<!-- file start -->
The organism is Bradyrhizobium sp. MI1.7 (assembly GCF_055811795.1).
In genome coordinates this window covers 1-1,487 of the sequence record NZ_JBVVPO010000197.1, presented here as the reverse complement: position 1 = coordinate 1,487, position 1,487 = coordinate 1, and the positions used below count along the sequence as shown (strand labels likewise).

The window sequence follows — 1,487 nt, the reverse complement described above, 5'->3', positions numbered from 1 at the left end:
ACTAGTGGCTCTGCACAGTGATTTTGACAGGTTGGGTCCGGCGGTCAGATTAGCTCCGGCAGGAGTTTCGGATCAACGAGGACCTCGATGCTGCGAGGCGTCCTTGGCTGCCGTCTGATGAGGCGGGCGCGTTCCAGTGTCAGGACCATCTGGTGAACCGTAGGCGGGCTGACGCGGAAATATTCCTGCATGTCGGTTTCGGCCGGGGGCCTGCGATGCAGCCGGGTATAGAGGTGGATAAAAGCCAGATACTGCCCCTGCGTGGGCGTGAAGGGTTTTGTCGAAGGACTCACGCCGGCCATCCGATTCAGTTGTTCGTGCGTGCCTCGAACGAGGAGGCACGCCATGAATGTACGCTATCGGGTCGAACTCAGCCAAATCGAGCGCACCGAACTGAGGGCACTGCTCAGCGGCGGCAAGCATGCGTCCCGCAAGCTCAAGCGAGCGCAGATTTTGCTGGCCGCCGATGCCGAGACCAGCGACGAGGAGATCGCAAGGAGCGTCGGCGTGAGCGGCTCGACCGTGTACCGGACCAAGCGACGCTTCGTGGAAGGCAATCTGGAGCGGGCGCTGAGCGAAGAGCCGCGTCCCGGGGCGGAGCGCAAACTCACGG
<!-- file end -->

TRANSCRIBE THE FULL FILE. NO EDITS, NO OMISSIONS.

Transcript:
The organism is Bradyrhizobium sp. MI1.7 (assembly GCF_055811795.1).
In genome coordinates this window covers 1-1,487 of the sequence record NZ_JBVVPO010000197.1, presented here as the reverse complement: position 1 = coordinate 1,487, position 1,487 = coordinate 1, and the positions used below count along the sequence as shown (strand labels likewise).

The window sequence follows — 1,487 nt, the reverse complement described above, 5'->3', positions numbered from 1 at the left end:
ACTAGTGGCTCTGCACAGTGATTTTGACAGGTTGGGTCCGGCGGTCAGATTAGCTCCGGCAGGAGTTTCGGATCAACGAGGACCTCGATGCTGCGAGGCGTCCTTGGCTGCCGTCTGATGAGGCGGGCGCGTTCCAGTGTCAGGACCATCTGGTGAACCGTAGGCGGGCTGACGCGGAAATATTCCTGCATGTCGGTTTCGGCCGGGGGCCTGCGATGCAGCCGGGTATAGAGGTGGATAAAAGCCAGATACTGCCCCTGCGTGGGCGTGAAGGGTTTTGTCGAAGGACTCACGCCGGCCATCCGATTCAGTTGTTCGTGCGTGCCTCGAACGAGGAGGCACGCCATGAATGTACGCTATCGGGTCGAACTCAGCCAAATCGAGCGCACCGAACTGAGGGCACTGCTCAGCGGCGGCAAGCATGCGTCCCGCAAGCTCAAGCGAGCGCAGATTTTGCTGGCCGCCGATGCCGAGACCAGCGACGAGGAGATCGCAAGGAGCGTCGGCGTGAGCGGCTCGACCGTGTACCGGACCAAGCGACGCTTCGTGGAAGGCAATCTGGAGCGGGCGCTGAGCGAAGAGCCGCGTCCCGGGGCGGAGCGCAAACTCACGG